Since the pandemic, our education systems have experienced multiple crises at the same time including high teacher turnover, increased burnout, and falling retention rates. But at FuelEd, we help school systems navigate these problems.
As we sort through the grief, loss, and exhaustion of the post-pandemic world, many humans are questioning their work, their purpose, and how to spend their one precious life. With this being said, teachers, of course, are not new to toxic cultures and burnout. In many ways, teachers expect to perpetually live on the edge of burnout and may even reach it.
The past couple of years have arguably been the most stressful years in the history of teaching as educators are out of “surge capacity” and the “can-do” attitude. It has hit a point where they are unable to cover the layers of symptoms and emotions that have been associated with their job for far too long: fatigue, numbness, sadness, anxiety, headaches, GI distress, irritability, sleep problems.
Thus, the education system is facing multiple crises at the same time, which include high teacher turnover, increased burnout, and plummeting retention rates as the strings holding educators to their jobs are worn down to a tiny thread. A recent article posted by EdSurge truly hits the nail on the head:
January usually begins the emotional upswing, but this year we were greeted by news of omicron and a wave of teacher absences, followed by predictions that ‘The Great Resignation’ will soon hit our schools. Evidence abounds that this is a hard moment, from an announcement out of Texas that nine superintendents in one region are departing, to news from New Mexico that due to a lack of available educators, the governor would be jumping in to serve as a substitute teacher, to reports nationwide of hundreds of schools closing for days.
-Jenee Henry Wood
According to another article published by NPR, more than half of teachers say they are “looking for the exits.” As an organization that works with educators on a daily basis, we see how tempting it is to mobilize a panic-and-triage approach, but that’s like asking educators to return to a burning building. When the building is on fire, it’s time to take a long, hard look at the root of the forever problem of teacher turnover. Where and how did the fire start, and what can we do about it?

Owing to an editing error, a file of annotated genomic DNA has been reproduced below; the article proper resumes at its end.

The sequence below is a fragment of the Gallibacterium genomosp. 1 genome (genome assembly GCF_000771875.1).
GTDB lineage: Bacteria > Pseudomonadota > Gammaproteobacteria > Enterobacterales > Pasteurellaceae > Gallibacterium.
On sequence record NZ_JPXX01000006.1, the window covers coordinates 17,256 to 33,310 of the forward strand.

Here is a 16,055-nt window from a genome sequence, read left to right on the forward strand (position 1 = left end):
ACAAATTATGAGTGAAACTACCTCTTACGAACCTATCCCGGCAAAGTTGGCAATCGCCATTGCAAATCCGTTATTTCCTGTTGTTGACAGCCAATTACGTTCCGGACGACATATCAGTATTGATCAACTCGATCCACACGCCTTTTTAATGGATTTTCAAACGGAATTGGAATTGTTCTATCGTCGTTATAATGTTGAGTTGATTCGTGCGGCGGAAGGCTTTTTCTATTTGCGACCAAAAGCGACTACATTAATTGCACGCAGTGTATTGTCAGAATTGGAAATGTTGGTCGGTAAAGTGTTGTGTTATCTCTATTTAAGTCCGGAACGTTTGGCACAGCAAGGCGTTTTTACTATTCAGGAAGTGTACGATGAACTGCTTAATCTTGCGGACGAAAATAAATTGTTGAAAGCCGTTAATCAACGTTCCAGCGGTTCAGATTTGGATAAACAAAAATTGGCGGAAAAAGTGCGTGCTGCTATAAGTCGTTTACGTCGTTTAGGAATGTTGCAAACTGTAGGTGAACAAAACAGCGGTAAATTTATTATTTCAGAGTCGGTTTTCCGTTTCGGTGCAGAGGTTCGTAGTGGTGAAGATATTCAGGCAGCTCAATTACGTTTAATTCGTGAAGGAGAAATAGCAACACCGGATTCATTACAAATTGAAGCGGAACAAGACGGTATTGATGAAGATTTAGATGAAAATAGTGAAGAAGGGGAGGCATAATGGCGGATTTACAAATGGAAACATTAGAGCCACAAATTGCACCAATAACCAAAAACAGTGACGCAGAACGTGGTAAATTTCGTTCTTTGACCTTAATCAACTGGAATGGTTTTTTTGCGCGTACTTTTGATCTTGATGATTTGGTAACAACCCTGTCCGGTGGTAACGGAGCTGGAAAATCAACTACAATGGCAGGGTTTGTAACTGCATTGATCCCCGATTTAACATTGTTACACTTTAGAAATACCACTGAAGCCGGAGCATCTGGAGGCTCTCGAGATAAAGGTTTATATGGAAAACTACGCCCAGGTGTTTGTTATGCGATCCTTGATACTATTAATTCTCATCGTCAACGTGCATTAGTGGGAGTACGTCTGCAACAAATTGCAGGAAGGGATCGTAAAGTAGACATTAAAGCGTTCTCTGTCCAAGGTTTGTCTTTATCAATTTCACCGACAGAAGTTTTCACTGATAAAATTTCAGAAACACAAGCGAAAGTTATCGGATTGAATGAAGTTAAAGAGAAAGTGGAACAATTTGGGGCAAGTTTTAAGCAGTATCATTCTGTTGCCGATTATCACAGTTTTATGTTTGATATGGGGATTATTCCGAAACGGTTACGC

At FuelEd, we have a unique perspective on teacher turnover. Over the past decade, we’ve delivered 12,968 individual counseling sessions to 1,300 educators in 108 schools. One clear finding from our work over the years is this: It’s not the students—it’s historical systems and the other adults in the building that often make it so challenging for teachers to stay. The bottom line: Educators are often choosing between a profession they love and a job/work culture they hate.
Many solutions to this problem focus on implementing better hiring practices or finding the “right” people. But what if, instead of focusing on not only on finding the right people, we focus on growing the right people?
We’ve seen the power of growth in educators by focusing on helping solve problems like teacher retention through intentional practices. For example, through our fellowship program, we have seen firsthand how educators can grow through flagship curriculum, community support sessions, and professional development paths.
Additionally, these educators consistently reported that change was a collective process. This was because others were committed to nurturing their growth, taking risks, and being vulnerable. The fellows not only grew themselves but were able to help others grow as well. Participants of the fellowship program also reported an increase in their empathy skills. Furthermore, our fellows stated that taking these steps helped increase the likelihood of the educators into staying at their jobs. One individual stated, “Without the skills I've learned, I probably would have easily quit this summer.”
At FuelEd, the structures and practices provided during the fellowship served as a trellis on which all participants could recover and grow.
The underpinning of this growth is recognized as these core beliefs: 1) All humans have tremendous potential for growth across the lifespan and that 2) growth happens in the context of safe, secure relationships.
When these core beliefs are held by leaders in a system, they can flow into norms, policies, and practices that shape culture. In this way, secure leadership is more about cultivating the conditions for human growth and development than it is about simply making sure the school is fully staffed.
As we all know, it’s an exceedingly tough time to be a school or district leader, as many leaders are themselves exhausted to the point of leaving. But for those who need to and want to stay, we have various tools and resources for educators to utilize that focus on how to handle high teacher turnover, increased burnout, and retention rates. Some of the other topics we offer resources on are: SEL, self-care, empathy training, mental health, and mindfulness.
To us, it is important to create a space where educators feel consistently seen, heard, protected, and supported. How are you showing up as a secure leader for your teachers? Download the free resource below to find out.
In order to see each other, in all our complexity, we must first work to see ourselves more clearly.
In this third of four foundational posts, we take a look at an essential ingredient in an educator’s ability to build secure relationships: their own self-awareness.